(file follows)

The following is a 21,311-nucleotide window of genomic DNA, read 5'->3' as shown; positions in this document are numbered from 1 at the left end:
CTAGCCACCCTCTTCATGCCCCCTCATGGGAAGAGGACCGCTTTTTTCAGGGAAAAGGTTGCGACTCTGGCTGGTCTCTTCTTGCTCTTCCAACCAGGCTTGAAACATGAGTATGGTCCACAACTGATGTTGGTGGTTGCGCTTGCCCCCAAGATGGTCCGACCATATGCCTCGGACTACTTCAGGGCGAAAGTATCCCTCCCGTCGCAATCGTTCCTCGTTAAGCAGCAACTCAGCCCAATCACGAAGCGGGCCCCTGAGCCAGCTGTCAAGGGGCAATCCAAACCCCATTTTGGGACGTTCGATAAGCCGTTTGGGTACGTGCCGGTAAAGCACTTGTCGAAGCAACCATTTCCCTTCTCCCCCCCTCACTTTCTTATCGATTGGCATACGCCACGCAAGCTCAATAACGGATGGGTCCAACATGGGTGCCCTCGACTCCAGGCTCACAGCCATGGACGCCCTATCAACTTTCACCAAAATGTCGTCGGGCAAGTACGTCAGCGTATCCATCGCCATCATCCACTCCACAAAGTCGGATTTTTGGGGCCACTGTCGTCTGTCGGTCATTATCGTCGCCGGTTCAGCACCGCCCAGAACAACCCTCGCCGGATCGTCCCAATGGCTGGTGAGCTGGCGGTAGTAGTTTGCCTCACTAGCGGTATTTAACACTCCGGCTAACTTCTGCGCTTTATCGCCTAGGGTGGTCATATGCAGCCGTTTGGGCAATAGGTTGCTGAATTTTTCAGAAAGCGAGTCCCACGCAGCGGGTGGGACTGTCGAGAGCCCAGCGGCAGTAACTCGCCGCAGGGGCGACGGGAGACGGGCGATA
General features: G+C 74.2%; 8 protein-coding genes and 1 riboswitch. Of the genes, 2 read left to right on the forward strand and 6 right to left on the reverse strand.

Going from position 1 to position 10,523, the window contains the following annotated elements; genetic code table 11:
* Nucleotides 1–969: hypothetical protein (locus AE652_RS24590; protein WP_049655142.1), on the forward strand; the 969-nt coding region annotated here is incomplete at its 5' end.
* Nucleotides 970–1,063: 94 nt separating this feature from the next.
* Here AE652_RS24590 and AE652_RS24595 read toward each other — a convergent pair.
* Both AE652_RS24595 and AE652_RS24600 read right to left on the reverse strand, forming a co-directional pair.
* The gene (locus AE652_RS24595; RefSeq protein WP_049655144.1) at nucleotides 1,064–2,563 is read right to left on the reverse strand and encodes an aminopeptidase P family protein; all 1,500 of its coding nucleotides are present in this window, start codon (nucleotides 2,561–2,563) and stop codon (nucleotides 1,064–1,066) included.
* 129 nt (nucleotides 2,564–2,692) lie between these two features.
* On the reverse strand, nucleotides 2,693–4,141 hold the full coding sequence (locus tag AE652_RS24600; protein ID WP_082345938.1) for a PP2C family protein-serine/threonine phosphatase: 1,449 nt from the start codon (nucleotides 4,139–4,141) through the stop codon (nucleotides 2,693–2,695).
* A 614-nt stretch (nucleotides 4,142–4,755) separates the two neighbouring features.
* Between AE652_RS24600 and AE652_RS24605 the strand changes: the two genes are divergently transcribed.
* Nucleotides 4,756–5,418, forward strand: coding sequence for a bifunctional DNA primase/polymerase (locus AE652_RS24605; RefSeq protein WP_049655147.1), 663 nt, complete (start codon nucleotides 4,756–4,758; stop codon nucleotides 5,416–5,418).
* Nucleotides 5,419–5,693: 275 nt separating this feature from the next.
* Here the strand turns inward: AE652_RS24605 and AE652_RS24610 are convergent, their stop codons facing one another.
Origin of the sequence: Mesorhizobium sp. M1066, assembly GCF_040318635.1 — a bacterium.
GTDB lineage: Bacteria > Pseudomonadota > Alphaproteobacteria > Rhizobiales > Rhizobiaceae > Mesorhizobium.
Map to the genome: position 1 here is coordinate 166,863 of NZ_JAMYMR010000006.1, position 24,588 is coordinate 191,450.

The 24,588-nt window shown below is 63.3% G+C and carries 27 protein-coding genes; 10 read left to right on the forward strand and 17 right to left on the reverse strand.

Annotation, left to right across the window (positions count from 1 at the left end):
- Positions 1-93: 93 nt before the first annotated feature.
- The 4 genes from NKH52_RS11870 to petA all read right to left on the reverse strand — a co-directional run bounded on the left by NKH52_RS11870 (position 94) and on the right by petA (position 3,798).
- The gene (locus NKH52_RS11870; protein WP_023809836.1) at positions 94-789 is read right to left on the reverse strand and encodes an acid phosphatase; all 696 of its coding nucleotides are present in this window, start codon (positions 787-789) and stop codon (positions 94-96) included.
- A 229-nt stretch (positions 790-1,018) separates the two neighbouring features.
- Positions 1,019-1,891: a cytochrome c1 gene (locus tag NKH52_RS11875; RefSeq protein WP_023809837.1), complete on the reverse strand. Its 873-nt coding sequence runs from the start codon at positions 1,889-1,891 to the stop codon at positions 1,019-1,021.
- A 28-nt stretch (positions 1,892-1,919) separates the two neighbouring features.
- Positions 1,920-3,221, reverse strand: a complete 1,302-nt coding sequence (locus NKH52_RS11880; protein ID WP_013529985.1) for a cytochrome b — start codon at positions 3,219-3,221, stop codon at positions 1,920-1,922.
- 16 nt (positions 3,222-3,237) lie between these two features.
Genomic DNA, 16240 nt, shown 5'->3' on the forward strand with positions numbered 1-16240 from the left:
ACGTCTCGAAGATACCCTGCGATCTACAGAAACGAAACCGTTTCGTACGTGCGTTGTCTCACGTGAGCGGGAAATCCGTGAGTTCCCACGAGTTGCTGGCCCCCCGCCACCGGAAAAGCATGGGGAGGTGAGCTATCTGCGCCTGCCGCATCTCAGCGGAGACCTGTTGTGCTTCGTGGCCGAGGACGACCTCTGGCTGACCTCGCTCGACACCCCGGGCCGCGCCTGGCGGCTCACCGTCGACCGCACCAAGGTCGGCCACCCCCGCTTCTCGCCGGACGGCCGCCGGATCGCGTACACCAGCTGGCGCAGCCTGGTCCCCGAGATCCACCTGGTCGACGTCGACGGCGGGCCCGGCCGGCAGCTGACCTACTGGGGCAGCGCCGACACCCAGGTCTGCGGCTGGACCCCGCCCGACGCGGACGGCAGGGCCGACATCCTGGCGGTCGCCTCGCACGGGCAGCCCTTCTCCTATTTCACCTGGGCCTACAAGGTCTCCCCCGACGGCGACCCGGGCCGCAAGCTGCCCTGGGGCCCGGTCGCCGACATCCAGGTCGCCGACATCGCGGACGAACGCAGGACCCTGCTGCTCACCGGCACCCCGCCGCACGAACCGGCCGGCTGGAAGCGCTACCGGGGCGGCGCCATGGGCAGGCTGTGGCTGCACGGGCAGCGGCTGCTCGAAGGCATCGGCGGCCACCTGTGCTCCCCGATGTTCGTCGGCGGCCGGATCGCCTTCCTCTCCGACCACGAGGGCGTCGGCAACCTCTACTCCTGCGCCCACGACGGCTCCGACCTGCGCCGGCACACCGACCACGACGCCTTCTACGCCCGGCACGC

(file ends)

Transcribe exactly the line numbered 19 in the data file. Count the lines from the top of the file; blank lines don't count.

Map to the genome: position 1 here is coordinate 166,863 of NZ_JAMYMR010000006.1, position 24,588 is coordinate 191,450.